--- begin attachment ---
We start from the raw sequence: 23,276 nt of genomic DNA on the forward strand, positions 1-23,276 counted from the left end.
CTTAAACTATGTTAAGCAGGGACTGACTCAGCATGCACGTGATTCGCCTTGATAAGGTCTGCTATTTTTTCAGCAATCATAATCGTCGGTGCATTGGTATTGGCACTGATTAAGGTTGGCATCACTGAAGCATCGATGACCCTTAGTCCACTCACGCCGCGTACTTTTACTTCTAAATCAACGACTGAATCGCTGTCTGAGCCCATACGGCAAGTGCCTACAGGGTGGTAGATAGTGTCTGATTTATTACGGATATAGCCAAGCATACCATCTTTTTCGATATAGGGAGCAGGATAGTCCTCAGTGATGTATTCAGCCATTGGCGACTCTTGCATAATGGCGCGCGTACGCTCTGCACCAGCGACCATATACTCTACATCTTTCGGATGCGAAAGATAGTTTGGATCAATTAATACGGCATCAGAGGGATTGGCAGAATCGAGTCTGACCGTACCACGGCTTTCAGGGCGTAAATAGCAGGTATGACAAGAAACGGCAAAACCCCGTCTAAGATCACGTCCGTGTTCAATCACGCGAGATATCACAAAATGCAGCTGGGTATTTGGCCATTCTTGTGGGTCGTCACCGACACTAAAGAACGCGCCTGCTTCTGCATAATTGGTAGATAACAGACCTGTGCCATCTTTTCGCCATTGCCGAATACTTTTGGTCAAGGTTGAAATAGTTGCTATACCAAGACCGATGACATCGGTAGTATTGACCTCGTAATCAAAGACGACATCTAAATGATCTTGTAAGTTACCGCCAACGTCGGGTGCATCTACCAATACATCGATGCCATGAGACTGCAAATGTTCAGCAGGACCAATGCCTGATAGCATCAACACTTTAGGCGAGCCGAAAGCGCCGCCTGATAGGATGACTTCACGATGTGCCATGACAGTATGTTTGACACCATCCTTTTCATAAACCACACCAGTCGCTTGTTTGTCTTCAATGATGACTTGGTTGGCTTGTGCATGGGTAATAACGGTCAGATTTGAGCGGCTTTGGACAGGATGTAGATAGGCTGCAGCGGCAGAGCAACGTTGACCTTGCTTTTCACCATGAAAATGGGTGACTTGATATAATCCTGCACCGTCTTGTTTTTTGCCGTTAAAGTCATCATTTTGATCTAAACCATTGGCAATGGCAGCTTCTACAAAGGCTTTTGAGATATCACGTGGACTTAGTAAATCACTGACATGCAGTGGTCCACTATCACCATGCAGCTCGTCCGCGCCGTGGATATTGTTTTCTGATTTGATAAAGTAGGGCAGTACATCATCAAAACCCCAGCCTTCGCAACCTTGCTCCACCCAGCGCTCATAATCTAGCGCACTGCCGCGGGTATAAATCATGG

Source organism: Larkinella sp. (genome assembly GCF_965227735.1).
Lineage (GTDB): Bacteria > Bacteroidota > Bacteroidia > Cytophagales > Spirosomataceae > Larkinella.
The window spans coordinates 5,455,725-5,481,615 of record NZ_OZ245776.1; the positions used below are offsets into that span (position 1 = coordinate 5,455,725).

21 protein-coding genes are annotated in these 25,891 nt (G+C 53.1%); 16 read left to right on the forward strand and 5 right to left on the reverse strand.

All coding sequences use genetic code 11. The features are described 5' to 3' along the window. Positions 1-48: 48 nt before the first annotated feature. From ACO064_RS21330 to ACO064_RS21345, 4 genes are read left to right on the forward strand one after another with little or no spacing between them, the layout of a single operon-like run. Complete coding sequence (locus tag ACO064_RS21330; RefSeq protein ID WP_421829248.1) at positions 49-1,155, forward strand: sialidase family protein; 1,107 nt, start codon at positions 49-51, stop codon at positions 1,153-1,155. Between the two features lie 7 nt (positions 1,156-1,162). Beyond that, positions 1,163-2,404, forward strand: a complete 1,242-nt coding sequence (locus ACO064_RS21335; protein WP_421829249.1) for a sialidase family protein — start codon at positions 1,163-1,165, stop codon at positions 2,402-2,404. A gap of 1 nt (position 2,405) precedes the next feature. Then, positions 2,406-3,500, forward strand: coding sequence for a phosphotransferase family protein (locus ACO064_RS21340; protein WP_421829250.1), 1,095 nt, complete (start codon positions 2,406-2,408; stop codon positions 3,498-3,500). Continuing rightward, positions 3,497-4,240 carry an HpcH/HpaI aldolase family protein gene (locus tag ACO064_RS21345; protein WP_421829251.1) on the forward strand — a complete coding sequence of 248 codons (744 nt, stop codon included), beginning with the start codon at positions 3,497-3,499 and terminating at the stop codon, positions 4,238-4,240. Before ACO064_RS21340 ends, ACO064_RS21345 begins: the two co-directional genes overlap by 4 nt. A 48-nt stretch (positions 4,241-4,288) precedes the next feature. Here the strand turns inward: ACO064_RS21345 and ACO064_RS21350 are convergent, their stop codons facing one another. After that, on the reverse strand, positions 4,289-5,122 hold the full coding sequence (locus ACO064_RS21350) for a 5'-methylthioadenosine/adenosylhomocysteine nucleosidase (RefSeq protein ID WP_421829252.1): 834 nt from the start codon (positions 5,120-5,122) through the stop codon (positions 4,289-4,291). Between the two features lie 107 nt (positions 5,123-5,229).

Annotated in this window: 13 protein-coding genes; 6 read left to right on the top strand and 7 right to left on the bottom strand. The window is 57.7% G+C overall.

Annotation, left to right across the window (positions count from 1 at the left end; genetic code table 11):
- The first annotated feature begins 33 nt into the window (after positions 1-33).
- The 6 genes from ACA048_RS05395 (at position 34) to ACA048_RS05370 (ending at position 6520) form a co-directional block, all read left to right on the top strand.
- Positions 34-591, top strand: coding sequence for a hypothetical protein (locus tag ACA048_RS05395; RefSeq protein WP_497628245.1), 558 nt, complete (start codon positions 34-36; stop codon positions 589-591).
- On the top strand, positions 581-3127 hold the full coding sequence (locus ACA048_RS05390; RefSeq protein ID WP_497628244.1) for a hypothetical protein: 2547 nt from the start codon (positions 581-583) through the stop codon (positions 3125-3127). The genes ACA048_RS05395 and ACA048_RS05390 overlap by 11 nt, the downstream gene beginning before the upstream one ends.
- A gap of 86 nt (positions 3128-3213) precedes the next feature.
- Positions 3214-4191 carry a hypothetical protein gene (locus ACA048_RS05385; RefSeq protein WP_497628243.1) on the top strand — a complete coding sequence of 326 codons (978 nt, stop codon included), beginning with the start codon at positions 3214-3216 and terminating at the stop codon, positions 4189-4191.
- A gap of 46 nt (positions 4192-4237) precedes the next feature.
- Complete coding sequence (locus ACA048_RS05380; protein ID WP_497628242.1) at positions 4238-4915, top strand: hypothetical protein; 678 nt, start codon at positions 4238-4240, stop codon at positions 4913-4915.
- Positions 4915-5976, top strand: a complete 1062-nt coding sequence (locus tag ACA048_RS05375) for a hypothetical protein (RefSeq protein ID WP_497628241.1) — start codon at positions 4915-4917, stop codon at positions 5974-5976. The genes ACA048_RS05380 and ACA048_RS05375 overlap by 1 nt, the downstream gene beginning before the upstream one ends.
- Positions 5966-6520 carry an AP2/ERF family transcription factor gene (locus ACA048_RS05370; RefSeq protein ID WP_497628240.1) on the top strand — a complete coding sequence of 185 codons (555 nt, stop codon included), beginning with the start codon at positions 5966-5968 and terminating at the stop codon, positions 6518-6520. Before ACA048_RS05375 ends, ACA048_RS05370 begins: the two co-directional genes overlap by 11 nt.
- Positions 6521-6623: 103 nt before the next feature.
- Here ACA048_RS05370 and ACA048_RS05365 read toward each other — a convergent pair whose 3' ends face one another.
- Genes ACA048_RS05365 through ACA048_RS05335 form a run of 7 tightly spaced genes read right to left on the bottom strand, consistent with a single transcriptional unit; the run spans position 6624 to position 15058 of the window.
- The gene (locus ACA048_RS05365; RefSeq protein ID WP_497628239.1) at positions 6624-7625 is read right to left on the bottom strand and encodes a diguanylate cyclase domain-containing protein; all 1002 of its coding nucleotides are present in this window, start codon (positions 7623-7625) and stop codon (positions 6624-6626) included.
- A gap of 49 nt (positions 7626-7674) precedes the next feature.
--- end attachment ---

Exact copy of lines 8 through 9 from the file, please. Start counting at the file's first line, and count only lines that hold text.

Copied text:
Annotated in this window: 13 protein-coding genes; 6 read left to right on the top strand and 7 right to left on the bottom strand. The window is 57.7% G+C overall.

Annotation, left to right across the window (positions count from 1 at the left end; genetic code table 11):